The Iranian Circus (cont.)
Only a fool, or the ultimate insider, would try to predict the outcome of the elaborate passion play--aka "elections"--now being staged in Iran. But clearly the hatred an awful lot of Iranians harbor for the regime is now being played out in the streets of Tehran and, most likely, many other cities across the country. Reporters in Tehran are using very strong language to describe the anti-regime demonstrations:
From the London Times:
It was open insurrection, a rebellion of a sort seldom seen in the 30-year history of the Islamic Republic, an eruption of pent-up rage against the repressive Government of President Ahmadinejad.
“Death to the Government,” chanted the several thousand Iranians packed into a football stadium in Tehran. “Death to dictators,” roared the young men and women, draped in green shirts, ribbons, bandanas and headscarves to signal their support for Mir Hossein Mousavi.
From the Wall Street Journal:
Tens of thousands of demonstrators formed a 12-mile human chain across Iran's capital city Monday, chanting for change, in scenes reminiscent of the 1979 revolution.
These are accounts of two different demonstrations, one in a football stadium, the other on the main street in downtown Tehran. Both cite demonstrators shouting "Death to the dictator," "Death to the government of lies," and other phrases that leave no doubt about their desires: they want an end to the oppressive regime.
Their candidate is the former prime minister, Mir Hossein Mousavi, an architect who designed some of the most oppressive features of the Islamic Republic when the Ayatollah Khomeini was the country's Supreme Leader, and who has been absent from public life for twenty years. By all accounts he is an uninspiring figure, a boring speaker, and an ineffective debater (he was beaten badly in a televised debate with President Ahmadinezhad the other night). So what can account for the frenzy on his behalf?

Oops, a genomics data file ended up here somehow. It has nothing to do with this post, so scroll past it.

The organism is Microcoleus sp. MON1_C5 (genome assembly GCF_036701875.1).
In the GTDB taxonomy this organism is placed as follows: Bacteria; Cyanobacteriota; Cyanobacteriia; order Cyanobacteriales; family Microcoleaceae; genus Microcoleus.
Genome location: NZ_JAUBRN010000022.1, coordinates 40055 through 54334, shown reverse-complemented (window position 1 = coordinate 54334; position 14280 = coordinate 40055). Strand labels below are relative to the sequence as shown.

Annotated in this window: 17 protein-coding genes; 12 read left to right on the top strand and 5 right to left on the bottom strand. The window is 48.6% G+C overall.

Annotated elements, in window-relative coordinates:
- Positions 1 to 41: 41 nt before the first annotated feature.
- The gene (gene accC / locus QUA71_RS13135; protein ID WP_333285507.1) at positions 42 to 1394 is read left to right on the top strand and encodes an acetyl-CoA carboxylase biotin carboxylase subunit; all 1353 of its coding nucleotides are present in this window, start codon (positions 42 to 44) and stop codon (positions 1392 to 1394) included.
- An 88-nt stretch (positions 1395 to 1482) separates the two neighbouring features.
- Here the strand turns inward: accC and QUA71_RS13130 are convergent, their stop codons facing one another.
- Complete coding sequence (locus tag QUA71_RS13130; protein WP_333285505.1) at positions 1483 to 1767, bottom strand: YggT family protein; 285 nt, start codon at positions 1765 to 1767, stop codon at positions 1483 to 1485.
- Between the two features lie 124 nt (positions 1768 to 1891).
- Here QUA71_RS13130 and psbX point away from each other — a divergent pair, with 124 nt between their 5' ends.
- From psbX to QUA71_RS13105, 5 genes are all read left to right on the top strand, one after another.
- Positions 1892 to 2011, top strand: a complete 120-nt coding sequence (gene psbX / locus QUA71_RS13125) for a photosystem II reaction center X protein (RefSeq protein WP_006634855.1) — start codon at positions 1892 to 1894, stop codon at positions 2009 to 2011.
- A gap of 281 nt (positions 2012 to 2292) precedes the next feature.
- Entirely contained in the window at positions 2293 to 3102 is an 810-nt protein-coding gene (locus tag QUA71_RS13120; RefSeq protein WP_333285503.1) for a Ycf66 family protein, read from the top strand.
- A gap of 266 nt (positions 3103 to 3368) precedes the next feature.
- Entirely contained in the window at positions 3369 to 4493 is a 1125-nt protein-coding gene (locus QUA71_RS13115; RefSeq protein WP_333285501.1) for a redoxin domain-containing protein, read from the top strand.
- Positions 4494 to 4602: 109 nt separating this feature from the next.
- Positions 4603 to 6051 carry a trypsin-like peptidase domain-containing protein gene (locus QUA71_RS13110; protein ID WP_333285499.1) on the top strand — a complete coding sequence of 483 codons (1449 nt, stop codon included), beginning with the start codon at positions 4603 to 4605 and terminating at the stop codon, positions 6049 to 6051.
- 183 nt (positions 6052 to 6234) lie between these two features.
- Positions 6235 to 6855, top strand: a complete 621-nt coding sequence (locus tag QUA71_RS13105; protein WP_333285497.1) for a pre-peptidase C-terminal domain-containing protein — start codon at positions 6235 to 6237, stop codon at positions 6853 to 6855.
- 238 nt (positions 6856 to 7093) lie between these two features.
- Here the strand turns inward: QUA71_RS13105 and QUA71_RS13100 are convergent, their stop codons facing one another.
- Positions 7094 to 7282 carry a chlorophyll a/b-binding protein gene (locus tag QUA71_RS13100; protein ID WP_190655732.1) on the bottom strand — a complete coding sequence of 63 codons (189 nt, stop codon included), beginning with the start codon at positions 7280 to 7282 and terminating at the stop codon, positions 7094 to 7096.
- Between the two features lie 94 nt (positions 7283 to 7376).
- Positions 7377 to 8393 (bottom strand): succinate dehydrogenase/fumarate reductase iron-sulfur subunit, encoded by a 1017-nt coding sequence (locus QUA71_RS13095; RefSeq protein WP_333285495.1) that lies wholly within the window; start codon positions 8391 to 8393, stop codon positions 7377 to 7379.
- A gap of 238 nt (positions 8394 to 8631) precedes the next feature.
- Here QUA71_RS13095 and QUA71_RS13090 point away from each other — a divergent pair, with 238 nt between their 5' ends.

For one thing, he is not Ahmadinezhad, for whom there is a lot of hatred. The current circus is taking place against a background of mounting repression, featuring public executions of many young people (some said to be homosexuals), mass arrests, summary closing of the few remaining quasi-independent publications, increased censorship of telephone and internet communications, and a lot of nasty action against young people who do not meet the strict dress code and decorum rules imposed by the theocratic dictatorship.
That so many people would openly defy such a regime is certainly significant, and it may well be that the reporters who see the current demonstrations as revolutionary, or at least insurrectionary, are quite right. I have long said that the Iranian people despise the regime, do not want an Islamic Republic, and wish to be part of the Western world, not part of a fanatical regime whose essence consists in supporting anti-American and anti-Israeli terrorism, denying the Holocaust, and singing praises to martyrdom.
In that way, Mousavi can be viewed as similar to the failed "reformer," Mohammad Khatami, who was unexpectedly elected president in 1997. I once wrote that Khatami was the empty vessel into which the Iranian people had poured their passionate desire for freedom. Khatami did not reform much of anything, and many Iranians came to view him as a stalking horse for the regime's hard-liners, luring dissidents into the open so that they could be marginalized, tortured, incarcerated and murdered.
But I think Mousavi is different. And the big difference is his wife. As the Times tells us:
The biggest roar of the afternoon was reserved for the main speaker, Zahra Rahnavard, Mr Mousavi’s wife. “You’re here because you don’t want any more dictatorship,” she declared. “You’re here because you hate fanaticism, because you dream of a free Iran, because you dream of a peaceful relationship with the rest of the world.” The candidate himself was nowhere to be seen...
That Ms Rahnavard has become a central figure in the circus is a big surprise, and perhaps revolutionary in itself. As we all know, women are diminished in the Islamic Republic (as throughout much of the "Islamic world"), to an extent unthinkable in civilized countries. Women are officially worth half a man, have no property rights, have little formal say in the education of their children, have severely limited job opportunities (Khomeini ranted against the shah's regime in no small part because women were permitted to teach boys) and of course are compelled to cover their bodies, including their hair, lest the sight of them corrupt the otherwise virtuous men. Even Shirin Ebadi, the winner of a Nobel Peace Prize, is regularly silenced or put under virtual house arrest when the rulers decide they've had enough of her prattle about human rights.